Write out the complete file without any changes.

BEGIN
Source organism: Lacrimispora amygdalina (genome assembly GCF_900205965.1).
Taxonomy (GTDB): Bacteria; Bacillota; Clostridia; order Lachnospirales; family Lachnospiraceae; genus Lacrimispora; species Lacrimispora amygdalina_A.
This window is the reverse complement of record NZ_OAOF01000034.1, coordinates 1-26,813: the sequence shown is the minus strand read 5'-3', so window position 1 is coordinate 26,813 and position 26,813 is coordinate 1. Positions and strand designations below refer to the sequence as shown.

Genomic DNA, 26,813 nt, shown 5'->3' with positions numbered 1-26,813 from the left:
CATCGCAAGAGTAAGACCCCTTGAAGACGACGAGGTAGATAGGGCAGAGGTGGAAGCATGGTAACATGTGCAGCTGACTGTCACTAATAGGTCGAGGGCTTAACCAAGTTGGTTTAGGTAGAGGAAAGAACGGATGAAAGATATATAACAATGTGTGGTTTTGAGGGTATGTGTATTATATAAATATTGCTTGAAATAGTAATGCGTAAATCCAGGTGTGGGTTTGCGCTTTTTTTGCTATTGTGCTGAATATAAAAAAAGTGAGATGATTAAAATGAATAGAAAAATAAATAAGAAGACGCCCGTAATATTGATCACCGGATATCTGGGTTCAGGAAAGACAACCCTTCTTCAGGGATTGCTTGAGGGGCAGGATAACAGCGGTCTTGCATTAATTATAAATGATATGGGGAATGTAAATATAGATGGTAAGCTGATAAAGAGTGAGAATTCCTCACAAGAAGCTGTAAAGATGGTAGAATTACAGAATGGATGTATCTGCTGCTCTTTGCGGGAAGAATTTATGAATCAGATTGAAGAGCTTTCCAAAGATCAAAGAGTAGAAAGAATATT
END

Source organism: Lacrimispora amygdalina (genome assembly GCF_900205965.1).
Taxonomy (GTDB): Bacteria; Bacillota; Clostridia; order Lachnospirales; family Lachnospiraceae; genus Lacrimispora; species Lacrimispora amygdalina_A.
This window is the reverse complement of record NZ_OAOF01000034.1, coordinates 1-26,813: the sequence shown is the minus strand read 5'-3', so window position 1 is coordinate 26,813 and position 26,813 is coordinate 1. Positions and strand designations below refer to the sequence as shown.

Genomic DNA, 26,813 nt, shown 5'->3' with positions numbered 1-26,813 from the left:
CATCGCAAGAGTAAGACCCCTTGAAGACGACGAGGTAGATAGGGCAGAGGTGGAAGCATGGTAACATGTGCAGCTGACTGTCACTAATAGGTCGAGGGCTTAACCAAGTTGGTTTAGGTAGAGGAAAGAACGGATGAAAGATATATAACAATGTGTGGTTTTGAGGGTATGTGTATTATATAAATATTGCTTGAAATAGTAATGCGTAAATCCAGGTGTGGGTTTGCGCTTTTTTTGCTATTGTGCTGAATATAAAAAAAGTGAGATGATTAAAATGAATAGAAAAATAAATAAGAAGACGCCCGTAATATTGATCACCGGATATCTGGGTTCAGGAAAGACAACCCTTCTTCAGGGATTGCTTGAGGGGCAGGATAACAGCGGTCTTGCATTAATTATAAATGATATGGGGAATGTAAATATAGATGGTAAGCTGATAAAGAGTGAGAATTCCTCACAAGAAGCTGTAAAGATGGTAGAATTACAGAATGGATGTATCTGCTGCTCTTTGCGGGAAGAATTTATGAATCAGATTGAAGAGCTTTCCAAAGATCAAAGAGTAGAAAGAATATT